Cranjis McBasketball

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This doesn't seem to be the experience of the doctors on this forum, but I am interested to hear if you have friends/family who have experiences similar to this and if this is actually the norm across the country.
 

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This doesn't seem to be the experience of the doctors on this forum, but I am interested to hear if you have friends/family who have experiences similar to this and if this is actually the norm across the country.

If anything, specialties that require in-person examinations are struggling. Like, it’s hard to do an ophthalmology exam over Zoom. Dentists are at highest risk of being infected and need the most PPE, and they’ve been struggling for sure.
 
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SXMMD

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Very early on I realized this article wasn't worth the time... "PCPs make far less than other US specialists, $243 000 (£192 000; €214 000) annually compared with a specialist’s average income of $346 000, according to Medscape’s Physician Compensation Report 2020.3 PCPs often work in rural and other underserved populations and rely primarily on fee-for-service payments. Like most Americans, they are only a few missed pay days away from a financial crisis."

any clown that can suggest that we are a few missed paydays short of financial crisis like most Americans, whose income is like 5 times less than ours on avg, is delusional.
 
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VA Hopeful Dr

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Very early on I realized this article wasn't worth the time... "PCPs make far less than other US specialists, $243 000 (£192 000; €214 000) annually compared with a specialist’s average income of $346 000, according to Medscape’s Physician Compensation Report 2020.3 PCPs often work in rural and other underserved populations and rely primarily on fee-for-service payments. Like most Americans, they are only a few missed pay days away from a financial crisis."

any clown that can suggest that we are a few missed paydays short of financial crisis like most Americans, whose income is like 5 times less than ours on avg, is delusional.
Actually I'd be surprised if that wasn't true. Physicians are notoriously bad with money.
 
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VA Hopeful Dr

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Being bad with money isn't the same thing as living in poverty though...we make good money!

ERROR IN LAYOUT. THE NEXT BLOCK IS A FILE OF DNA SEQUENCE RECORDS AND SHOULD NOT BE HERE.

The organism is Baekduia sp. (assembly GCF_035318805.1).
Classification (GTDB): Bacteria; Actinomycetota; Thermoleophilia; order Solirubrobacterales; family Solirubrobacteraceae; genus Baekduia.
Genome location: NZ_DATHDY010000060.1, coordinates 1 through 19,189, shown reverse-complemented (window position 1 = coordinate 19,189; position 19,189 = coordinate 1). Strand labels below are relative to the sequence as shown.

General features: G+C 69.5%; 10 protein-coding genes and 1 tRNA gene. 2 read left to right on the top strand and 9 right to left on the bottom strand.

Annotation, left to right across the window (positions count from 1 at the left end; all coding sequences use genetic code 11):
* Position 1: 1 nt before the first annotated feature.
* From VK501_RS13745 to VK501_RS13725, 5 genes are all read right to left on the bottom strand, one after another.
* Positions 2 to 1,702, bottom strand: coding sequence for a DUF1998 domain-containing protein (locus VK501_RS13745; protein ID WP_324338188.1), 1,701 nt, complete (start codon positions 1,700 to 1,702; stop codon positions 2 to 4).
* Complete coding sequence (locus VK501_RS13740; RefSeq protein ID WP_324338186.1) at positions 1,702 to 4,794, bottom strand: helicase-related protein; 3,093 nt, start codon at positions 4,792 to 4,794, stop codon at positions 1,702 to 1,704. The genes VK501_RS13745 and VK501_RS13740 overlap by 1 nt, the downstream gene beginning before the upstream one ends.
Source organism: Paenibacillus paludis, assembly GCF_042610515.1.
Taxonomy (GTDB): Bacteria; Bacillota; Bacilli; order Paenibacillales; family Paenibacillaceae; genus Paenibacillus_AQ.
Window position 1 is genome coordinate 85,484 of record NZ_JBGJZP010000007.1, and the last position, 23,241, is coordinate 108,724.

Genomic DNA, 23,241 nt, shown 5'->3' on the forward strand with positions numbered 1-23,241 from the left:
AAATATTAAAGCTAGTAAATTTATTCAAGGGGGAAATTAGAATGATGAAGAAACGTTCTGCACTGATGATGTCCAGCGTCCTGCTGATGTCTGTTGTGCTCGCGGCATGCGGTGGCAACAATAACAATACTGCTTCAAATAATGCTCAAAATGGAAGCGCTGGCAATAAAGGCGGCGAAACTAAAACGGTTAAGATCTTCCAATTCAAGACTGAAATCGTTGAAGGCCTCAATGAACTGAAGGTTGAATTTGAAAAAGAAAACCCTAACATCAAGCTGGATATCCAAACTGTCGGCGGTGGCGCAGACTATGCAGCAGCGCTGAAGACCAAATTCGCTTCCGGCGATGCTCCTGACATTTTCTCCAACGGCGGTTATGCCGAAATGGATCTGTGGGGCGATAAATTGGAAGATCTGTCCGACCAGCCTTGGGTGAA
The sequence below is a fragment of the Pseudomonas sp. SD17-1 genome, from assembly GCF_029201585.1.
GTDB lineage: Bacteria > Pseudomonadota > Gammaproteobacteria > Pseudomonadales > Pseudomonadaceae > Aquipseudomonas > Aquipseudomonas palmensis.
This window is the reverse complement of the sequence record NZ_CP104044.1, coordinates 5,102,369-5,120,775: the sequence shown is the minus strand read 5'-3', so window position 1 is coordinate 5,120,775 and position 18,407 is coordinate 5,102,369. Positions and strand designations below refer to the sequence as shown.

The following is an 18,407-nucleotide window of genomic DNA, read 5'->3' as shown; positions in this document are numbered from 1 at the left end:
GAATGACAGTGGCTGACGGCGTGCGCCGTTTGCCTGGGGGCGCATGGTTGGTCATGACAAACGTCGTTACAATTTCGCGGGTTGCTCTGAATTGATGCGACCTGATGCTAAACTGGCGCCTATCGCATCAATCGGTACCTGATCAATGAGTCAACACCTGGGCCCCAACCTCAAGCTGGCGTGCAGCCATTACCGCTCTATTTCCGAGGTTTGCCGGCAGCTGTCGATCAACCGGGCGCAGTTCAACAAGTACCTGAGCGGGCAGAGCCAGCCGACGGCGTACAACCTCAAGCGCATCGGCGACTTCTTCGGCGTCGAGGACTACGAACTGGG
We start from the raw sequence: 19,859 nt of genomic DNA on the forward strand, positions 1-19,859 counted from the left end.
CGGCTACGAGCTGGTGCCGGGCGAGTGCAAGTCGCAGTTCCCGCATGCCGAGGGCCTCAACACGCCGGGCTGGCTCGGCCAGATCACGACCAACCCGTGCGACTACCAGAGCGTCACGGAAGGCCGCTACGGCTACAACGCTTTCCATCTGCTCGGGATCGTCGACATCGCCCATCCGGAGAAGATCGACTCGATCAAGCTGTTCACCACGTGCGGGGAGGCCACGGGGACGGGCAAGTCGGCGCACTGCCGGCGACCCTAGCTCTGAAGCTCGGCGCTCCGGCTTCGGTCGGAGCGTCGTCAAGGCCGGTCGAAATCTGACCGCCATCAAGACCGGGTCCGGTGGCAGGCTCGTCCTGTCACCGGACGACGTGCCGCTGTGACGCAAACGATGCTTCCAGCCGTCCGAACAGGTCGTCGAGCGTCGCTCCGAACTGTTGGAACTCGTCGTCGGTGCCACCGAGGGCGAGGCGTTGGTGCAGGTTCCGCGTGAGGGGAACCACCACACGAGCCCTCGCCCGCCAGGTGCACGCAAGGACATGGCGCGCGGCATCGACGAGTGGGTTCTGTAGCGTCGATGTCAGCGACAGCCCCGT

yes but if you live paycheck-to-paycheck and then all of a sudden your paycheck gets cut by 30% then you aren't able to cover your expenses and that's the issue.
 
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SXMMD

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Wonder if that logic has a salary maximum... does it apply to Elon Musk and Jeff Bezos too?

Let's be real here man! "Living within your means" means something totally different when you're making 50k vs 250k.

I'm not sure the technicality you cited should garner any sympathy
 
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Lurts

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Wonder if that logic has a salary maximum... does it apply to Elon Musk and Jeff Bezos too?

Let's be real here man! "Living within your means" means something totally different when you're making 50k vs 250k.

I'm not sure the technicality you cited should garner any sympathy

While I do not disagree with the idea that the money we make as physicians puts us in a totally different financial situation that most Americans, it doesn’t matter if you make PCP money or surgical specialist money if for the past 10 years you have been financially irresponsible and are currently responsible for a massive house payment, multiple car payments, kids college tuition, and high credit card bills. Once the paycheck gets cut short, those bills are still going to show up and you’re going to be screwed.

Now if you have been making wise financial decisions prior to this, sure, you should be fine.
 
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smq123

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While I do not disagree with the idea that the money we make as physicians puts us in a totally different financial situation that most Americans, it doesn’t matter if you make PCP money or surgical specialist money if for the past 10 years you have been financially irresponsible and are currently responsible for a massive house payment, multiple car payments, kids college tuition, and high credit card bills. Once the paycheck gets cut short, those bills are still going to show up and you’re going to be screwed.

Now if you have been making wise financial decisions prior to this, sure, you should be fine.

I think that the following court documents, detailing the divorce and finances of a neurosurgeon in Alaska, should be required reading for all new physicians: https://www.courts.wa.gov/content/petitions/90043-4 COA Respondents Brief.pdf

It starts to get good around page 5.
 
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EmergDO

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The problem that COVID has revealed is not about doctors who are terrible with personal finances--people who live paycheck to paycheck are always going to be one bad situation away from a financial disaster, whether that problem is getting fired, a sudden emergency expense, a divorce, or a viral pandemic.